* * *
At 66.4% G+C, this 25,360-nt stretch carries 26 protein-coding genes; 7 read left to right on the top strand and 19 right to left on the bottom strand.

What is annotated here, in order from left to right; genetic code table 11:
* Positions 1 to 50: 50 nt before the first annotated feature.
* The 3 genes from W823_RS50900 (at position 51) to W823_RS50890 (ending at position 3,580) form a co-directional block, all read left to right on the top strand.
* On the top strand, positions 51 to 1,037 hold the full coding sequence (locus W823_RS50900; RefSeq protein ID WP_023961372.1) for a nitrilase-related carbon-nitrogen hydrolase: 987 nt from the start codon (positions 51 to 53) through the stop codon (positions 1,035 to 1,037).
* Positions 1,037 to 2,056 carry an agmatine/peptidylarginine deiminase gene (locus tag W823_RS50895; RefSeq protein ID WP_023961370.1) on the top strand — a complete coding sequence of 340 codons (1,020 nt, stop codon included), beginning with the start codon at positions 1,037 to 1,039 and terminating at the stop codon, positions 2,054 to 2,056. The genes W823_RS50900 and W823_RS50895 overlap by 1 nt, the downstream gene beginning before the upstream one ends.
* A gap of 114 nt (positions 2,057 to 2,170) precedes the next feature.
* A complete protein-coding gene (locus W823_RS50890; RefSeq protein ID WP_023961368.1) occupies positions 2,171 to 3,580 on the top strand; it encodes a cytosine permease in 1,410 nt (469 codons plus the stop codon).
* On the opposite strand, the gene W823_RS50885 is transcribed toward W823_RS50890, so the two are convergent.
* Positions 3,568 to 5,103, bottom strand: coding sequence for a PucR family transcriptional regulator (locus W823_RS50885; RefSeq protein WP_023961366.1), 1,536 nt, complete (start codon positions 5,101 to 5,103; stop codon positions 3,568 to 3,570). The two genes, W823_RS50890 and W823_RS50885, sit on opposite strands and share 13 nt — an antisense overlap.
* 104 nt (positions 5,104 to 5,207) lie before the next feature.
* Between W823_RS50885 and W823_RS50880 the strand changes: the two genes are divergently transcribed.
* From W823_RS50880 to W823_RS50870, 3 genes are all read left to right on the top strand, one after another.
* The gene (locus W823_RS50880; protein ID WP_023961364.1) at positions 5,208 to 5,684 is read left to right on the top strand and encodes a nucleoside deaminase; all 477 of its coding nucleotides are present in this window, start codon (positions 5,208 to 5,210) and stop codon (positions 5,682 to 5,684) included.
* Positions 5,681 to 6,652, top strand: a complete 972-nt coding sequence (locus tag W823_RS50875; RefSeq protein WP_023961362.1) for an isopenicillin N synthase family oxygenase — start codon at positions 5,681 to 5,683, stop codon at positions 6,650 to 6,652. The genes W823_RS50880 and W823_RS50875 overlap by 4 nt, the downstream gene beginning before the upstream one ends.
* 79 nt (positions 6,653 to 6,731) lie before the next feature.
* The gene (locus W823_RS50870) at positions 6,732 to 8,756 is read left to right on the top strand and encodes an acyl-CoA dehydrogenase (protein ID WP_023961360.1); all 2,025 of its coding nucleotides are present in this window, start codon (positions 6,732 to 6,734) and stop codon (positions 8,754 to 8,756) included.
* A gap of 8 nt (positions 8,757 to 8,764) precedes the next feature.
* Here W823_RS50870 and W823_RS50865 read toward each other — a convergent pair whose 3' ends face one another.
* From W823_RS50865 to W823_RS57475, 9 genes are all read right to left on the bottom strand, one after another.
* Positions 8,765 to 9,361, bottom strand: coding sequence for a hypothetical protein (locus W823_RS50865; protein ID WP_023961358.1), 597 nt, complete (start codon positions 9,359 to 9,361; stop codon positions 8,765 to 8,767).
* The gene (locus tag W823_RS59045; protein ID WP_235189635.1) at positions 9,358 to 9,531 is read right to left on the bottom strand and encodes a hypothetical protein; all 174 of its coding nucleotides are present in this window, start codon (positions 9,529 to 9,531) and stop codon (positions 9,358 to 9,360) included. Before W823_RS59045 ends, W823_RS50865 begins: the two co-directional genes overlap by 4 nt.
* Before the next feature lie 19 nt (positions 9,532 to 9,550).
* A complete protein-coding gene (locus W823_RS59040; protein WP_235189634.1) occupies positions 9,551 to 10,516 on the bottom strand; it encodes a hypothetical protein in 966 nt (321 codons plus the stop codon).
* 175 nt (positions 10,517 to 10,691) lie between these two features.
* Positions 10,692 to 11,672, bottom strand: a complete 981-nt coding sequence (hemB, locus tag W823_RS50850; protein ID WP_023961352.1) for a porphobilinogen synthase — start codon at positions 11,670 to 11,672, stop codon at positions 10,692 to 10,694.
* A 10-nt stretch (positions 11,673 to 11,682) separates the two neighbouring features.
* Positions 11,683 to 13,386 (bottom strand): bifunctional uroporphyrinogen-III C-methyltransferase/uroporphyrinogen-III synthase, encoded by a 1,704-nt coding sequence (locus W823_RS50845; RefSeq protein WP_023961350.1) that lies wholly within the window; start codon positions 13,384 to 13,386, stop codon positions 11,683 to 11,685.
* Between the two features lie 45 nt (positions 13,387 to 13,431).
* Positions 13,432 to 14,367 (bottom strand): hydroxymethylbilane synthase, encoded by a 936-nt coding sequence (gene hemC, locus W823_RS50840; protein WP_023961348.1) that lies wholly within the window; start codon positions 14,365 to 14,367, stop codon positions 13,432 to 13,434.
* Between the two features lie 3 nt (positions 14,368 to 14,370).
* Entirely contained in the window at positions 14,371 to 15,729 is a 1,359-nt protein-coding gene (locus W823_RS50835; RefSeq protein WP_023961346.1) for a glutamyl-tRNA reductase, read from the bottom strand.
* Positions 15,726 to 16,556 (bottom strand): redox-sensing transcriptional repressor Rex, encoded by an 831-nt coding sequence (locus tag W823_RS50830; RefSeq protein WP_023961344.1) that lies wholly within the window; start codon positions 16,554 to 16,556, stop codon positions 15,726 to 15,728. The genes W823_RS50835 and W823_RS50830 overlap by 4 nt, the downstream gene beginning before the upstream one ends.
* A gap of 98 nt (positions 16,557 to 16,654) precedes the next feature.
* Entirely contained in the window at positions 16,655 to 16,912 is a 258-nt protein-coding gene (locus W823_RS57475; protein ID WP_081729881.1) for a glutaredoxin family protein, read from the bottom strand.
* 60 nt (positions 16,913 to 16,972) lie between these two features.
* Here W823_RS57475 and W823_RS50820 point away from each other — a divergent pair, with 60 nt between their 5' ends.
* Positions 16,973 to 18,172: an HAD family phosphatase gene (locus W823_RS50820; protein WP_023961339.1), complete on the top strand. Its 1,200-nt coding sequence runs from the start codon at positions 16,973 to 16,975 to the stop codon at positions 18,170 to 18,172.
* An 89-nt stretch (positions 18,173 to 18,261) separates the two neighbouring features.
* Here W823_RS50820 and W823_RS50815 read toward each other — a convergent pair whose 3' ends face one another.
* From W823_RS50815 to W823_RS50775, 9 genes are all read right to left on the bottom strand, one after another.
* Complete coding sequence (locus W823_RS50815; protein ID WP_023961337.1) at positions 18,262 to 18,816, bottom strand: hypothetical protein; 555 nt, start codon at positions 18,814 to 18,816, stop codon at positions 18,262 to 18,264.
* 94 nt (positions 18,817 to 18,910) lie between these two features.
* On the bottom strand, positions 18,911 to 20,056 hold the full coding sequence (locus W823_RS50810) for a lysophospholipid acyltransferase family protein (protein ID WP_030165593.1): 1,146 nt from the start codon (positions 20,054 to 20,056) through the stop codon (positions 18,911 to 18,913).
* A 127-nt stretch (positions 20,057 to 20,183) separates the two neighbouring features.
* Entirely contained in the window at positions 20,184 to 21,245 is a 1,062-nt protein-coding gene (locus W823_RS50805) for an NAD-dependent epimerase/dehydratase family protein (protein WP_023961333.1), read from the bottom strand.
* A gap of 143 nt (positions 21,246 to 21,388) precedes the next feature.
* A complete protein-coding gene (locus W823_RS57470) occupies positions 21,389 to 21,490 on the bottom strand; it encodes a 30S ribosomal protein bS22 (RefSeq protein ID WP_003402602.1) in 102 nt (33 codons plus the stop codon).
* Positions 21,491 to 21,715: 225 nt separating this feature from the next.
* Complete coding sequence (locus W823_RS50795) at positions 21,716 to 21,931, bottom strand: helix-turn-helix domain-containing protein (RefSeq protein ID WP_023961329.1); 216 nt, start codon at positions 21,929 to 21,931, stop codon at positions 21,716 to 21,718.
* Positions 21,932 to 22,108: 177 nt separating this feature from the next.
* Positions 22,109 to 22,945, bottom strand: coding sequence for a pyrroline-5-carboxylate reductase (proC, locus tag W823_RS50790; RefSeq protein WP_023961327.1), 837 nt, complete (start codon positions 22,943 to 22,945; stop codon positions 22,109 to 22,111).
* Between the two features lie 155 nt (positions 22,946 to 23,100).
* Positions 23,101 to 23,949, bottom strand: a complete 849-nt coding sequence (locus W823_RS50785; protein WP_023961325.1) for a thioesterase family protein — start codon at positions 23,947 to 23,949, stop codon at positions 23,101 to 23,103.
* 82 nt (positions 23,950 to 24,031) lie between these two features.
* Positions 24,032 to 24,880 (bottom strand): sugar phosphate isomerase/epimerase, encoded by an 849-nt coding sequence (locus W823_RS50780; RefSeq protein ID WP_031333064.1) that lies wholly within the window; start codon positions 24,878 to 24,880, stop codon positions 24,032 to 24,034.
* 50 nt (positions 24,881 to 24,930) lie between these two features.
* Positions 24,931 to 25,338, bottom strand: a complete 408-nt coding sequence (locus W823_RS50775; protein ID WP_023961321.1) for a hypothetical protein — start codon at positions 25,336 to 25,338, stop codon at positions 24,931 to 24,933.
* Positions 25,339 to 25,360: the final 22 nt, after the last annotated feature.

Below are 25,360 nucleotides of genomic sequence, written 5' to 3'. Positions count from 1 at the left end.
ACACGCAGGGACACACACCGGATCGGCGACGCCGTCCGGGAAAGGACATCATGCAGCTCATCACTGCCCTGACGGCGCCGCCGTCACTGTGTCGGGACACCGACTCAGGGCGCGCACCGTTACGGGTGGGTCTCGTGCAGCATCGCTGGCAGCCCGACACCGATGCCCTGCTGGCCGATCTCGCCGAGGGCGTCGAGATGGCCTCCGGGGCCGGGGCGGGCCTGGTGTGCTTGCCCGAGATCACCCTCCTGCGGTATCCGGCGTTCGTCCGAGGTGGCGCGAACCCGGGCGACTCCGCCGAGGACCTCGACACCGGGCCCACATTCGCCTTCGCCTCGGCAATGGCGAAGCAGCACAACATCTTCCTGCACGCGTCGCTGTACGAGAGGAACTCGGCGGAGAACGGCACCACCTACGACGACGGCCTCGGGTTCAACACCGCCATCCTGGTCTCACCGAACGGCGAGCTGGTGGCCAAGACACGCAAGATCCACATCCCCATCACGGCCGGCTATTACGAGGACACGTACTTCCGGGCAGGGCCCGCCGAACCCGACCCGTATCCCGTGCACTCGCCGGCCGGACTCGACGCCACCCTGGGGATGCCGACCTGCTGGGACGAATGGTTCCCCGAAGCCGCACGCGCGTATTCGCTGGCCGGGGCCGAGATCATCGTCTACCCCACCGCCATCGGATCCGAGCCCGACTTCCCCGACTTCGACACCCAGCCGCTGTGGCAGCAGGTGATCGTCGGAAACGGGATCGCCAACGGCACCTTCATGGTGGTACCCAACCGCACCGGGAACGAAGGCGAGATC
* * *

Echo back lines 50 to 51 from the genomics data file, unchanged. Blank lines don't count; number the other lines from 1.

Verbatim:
* Complete coding sequence (locus W823_RS50795) at positions 21,716 to 21,931, bottom strand: helix-turn-helix domain-containing protein (RefSeq protein ID WP_023961329.1); 216 nt, start codon at positions 21,929 to 21,931, stop codon at positions 21,716 to 21,718.
* Positions 21,932 to 22,108: 177 nt separating this feature from the next.